So, does Xiao’s work line up with the HUMAN+ ethos of focusing on the human element of research? “Often, when I am asked about ITSs, people think ‘robots,’” she says. “But if you think about your favourite teachers, they aren’t just good at assessing. Their biggest advantage is they are good at encouraging and supporting their students. What we are doing is setting the teacher free, so they don’t need to spend time on assessments.” From a human-centric point of view, then, Xiao wants ITSs to provide a novel avenue for human instructors, presenting a qualitative way to remove bias and offer a new perspective on assessment.

Working with two supervisors from two different fields, Xiao’s fellowship is creating new connections between Computer Science and Education. After spending 4 or 5 months with Prof. Wade exploring the data, Xiao approached Prof. Johnson who provided feedback on the viability and innovation that it would offer to educators. This type of inter-departmental communication was not something Xiao had encountered in a structured programme before, yet it has been key to the success of her research and highlights the importance of its multi-pronged approach to human-focused technological research.

Indeed, discovering how to present findings to a wider audience has been a novel focus of Xiao’s first year with HUMAN+. This has included attending TCD’s Tangent courses on innovation pathways for researchers. Tangent courses teach innovation pathways, communication skills, and leadership, which have provided Xiao with the tools needed to present Computer Science findings in a way that is accessible for non-experts. In her HUMAN+ tech talks, she is exploring how to communicate her research without the field-specific terminology she is used to. As she notes, explaining the specifics and requirements of an ITS requires a lot of imagination and understanding when it comes to fields where algorithms are rarely given any attention.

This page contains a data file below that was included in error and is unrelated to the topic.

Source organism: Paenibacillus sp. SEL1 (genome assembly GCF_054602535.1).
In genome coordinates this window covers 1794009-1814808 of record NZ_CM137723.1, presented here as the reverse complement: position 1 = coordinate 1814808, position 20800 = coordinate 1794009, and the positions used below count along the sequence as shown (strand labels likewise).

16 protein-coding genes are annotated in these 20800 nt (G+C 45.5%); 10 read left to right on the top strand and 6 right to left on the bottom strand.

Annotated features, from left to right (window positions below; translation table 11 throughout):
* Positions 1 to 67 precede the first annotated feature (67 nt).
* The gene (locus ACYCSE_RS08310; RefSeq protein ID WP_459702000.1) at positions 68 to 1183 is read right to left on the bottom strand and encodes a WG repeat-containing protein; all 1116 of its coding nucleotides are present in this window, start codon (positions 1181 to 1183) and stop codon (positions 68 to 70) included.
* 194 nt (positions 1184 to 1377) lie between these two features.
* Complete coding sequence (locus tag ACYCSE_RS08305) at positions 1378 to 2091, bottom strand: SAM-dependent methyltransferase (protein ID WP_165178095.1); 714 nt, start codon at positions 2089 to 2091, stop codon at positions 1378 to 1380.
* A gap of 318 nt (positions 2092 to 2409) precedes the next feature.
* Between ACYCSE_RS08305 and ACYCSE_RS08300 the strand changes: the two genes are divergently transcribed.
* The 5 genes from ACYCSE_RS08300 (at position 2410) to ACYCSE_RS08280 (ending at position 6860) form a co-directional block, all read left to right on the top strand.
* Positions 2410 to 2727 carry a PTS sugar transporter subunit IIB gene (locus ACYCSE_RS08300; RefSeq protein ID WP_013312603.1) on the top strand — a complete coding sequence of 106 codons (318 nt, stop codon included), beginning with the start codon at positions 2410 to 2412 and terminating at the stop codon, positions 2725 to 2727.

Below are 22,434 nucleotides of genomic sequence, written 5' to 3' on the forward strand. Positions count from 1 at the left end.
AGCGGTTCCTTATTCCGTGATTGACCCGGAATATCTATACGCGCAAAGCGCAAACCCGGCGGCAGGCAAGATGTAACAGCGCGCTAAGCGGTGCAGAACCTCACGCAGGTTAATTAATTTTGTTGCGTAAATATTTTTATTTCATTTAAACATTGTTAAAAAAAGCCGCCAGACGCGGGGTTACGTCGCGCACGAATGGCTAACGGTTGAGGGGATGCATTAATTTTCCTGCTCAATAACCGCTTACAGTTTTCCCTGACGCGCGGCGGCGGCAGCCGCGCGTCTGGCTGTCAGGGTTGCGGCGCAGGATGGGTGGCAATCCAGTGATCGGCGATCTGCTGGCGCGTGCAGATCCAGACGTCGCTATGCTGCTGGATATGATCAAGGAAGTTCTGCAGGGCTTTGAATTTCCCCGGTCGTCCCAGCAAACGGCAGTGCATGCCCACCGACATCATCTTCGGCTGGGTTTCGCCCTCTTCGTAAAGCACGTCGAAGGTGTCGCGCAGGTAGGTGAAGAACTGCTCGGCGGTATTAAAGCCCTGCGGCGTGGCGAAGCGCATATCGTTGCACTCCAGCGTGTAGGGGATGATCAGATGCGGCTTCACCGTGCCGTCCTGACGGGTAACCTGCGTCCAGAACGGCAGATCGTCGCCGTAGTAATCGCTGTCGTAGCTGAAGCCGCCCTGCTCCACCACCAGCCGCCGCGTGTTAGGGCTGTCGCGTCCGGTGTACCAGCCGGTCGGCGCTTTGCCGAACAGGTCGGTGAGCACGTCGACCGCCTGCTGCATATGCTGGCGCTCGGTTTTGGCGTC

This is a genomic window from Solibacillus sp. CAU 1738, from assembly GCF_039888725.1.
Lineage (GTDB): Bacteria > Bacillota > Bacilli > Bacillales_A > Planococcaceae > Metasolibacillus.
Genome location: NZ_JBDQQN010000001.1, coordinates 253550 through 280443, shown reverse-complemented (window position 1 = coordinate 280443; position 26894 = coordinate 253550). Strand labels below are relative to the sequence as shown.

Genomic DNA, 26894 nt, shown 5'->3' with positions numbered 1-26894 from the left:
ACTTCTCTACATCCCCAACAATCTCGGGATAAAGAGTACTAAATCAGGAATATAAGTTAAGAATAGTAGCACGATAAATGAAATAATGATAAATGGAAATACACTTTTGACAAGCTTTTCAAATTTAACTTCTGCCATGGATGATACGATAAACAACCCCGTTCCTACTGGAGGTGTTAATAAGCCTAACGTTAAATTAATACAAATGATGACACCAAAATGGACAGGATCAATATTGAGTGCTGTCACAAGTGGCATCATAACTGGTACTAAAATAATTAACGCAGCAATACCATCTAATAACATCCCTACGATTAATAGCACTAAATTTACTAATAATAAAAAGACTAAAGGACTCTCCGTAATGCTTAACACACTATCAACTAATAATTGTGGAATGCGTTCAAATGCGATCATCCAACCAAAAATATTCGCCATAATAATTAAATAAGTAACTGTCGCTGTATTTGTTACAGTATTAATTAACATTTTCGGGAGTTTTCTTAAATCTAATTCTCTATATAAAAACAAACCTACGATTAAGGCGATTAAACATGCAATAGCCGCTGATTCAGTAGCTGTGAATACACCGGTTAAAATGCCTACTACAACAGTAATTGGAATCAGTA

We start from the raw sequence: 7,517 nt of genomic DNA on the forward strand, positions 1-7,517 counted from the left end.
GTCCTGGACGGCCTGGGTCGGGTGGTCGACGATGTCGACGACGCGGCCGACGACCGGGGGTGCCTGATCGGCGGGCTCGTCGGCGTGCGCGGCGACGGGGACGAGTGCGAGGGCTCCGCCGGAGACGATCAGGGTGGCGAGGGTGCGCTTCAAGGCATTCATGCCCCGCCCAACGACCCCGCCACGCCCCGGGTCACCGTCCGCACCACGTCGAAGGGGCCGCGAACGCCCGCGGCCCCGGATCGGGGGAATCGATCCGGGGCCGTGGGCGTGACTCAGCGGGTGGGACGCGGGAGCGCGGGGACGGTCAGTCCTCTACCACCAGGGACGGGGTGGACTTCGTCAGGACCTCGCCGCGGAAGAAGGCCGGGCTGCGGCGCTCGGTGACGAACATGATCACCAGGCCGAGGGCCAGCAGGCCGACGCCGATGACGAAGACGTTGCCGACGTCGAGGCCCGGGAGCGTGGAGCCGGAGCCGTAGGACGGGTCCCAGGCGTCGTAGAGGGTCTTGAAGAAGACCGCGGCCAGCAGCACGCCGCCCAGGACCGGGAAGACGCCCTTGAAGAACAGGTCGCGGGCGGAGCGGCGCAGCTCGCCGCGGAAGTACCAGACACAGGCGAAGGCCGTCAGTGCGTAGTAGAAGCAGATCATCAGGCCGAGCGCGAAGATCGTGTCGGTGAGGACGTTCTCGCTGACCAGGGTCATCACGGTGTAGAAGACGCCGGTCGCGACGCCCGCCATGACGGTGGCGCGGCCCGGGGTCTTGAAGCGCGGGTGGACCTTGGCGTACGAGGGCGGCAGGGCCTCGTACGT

Xiao believes this work is paying off, as her team is now in a position to approach industry partners. “Right now, we have something to show we have strengths and expertise in this area, so we can broach the idea of collaboration.” Xiao sees her current project as part of a longer-term vision with significant ramifications in the world of education. Any industry connections are unlikely to be only short-term, as there will be significant long-term benefits that will span beyond the timeline of her own fellowship.

Reflecting on her experience as an international researcher, Xiao highlights what she sees as the differences between research in Ireland and elsewhere. Asian universities focus on benchmarks and excellence in algorithm performance, while US institutions are constantly looking for new problems to solve, often via collaboration with industry. In Ireland, in comparison, because of the ubiquity of research funding from governmental and EU sectors, there is a larger focus on mental health and human-centred research. This highlights Ireland’s research interest in what Xiao calls “tangible benefits to real life, rather than just benchmarks or commercial problems.”

It’s no surprise, then, that Xiao’s fellowship is taking place in an Irish university and indeed an Irish programme where human-centred research is valued. Her work ultimately aims to provide educators with more time for interaction with and support for their students. As she herself observes, “Just confirming if you can answer a question correctly will not give any tangible benefits. We need to discuss the human-centric benefits. And not just about the technology. After we have the technology we need to see the changes it can make to a human’s life. I think that’s what makes the difference.”